According to another aspect of the invention, the communications equipment 15 on board the airplane 12 is adapted to provide two-way communications with the ground station 13 and it includes means for enabling personnel at the ground station 13 to activate the communications equipment 15. This is accomplished in the illustrated system 10 with an emergency-turn-on-by-ground-station component 27 of the communications equipment 15. It may be implemented by suitable known means (e.g., a suitably programmed controller). Under control of personnel at the ground station 13, a command is sent to the communications equipment 15 that the component 27 responds to by turning on the communications equipment 15 (e.g., from a standby receiving mode to a fully operational two-way mode). In other words, the communications equipment 15 operates in a standby receiving mode until it is activated (i.e., transmitter turned on), and then it switches to a fully operational two-way mode (transmitting and receiving).
According to still another aspect of the invention, the anti-hijack equipment 11 on board the airplane 12 includes control equipment 28 on board the airplane 12 that functions as means on board the airplane 12 for performing at least one onboard control operation under control of personnel at the ground station 13. Personnel at the ground station 13 send commands to the communications equipment 15 that result in control signals being sent to the control equipment 28. The control equipment 28 responds by performing the desired operation. For the illustrated system 10, the control equipment 28 functions as means on board the airplane 12 for enabling personnel at the ground station 13 to fly the airplane 12 by remote control.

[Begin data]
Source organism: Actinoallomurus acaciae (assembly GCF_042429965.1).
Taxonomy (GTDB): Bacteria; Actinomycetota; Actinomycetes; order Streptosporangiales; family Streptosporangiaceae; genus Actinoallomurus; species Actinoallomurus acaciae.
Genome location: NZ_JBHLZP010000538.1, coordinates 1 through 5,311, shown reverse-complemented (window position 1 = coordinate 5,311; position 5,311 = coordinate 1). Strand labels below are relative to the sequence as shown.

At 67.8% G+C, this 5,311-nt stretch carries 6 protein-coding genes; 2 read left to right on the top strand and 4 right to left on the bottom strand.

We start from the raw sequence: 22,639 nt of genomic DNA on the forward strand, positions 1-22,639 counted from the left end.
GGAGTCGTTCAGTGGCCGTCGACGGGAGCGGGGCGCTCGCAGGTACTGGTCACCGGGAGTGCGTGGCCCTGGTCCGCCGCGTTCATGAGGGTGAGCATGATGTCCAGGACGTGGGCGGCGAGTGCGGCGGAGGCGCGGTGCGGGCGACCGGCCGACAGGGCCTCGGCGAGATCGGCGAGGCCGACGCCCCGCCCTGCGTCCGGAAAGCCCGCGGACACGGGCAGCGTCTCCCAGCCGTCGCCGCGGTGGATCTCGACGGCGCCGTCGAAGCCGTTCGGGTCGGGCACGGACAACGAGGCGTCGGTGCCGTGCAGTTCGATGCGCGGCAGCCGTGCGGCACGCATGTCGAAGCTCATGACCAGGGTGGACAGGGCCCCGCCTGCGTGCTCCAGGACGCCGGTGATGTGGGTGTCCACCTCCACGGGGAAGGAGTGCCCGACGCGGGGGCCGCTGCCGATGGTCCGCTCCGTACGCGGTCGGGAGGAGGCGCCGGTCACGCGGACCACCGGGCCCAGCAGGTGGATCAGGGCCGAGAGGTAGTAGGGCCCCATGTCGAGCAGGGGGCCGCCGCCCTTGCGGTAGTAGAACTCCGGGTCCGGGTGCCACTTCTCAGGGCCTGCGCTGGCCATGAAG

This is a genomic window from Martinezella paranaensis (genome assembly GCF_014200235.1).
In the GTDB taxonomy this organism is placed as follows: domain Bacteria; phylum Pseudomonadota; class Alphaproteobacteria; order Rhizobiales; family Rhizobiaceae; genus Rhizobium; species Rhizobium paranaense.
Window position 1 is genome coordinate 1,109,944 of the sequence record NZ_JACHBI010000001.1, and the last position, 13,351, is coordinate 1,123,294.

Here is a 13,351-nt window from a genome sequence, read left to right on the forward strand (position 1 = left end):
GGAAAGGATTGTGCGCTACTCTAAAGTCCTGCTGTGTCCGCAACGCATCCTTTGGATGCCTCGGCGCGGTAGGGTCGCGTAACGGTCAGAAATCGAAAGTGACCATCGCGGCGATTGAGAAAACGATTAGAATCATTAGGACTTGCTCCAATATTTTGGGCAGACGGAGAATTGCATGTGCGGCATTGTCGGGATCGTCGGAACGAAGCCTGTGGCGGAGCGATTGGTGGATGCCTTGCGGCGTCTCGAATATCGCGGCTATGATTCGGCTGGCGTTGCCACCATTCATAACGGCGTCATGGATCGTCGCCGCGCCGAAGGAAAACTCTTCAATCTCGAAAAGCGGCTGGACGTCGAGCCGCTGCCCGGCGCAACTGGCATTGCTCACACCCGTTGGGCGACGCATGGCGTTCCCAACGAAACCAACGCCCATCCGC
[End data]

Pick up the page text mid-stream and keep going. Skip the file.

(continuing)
In order to accomplish the above, the ground station 13 includes ground station communications equipment 29 that combines with computer equipment 30 for monitoring, recording, and enabling personnel to initiate ground-station-to-airplane-communications. Based upon the foregoing description and the drawings, one of ordinary skill in the art can readily implement an airplane anti-hijacking system according to the invention. It may include known components and use known communications techniques, surveillance techniques, and control system techniques. Existing automatic-pilot features and other onboard avionics can be controlled, for example.
Thus, the invention provides a better way to thwart hijacking attempts where the hijackers intend kamikaze-style use of the plane they have hijacked. Although an exemplary embodiment has been shown and described, one of ordinary skill in the art may make many changes, modifications, and substitutions without necessarily departing from the spirit and scope of the invention. The communications equipment may be activated by onboard or ground personnel before or shortly after take-off, for example, and be kept activated and transmitting information for ground station monitoring throughout the entire flight. That variation is intended to fall within the scope of the broader claims.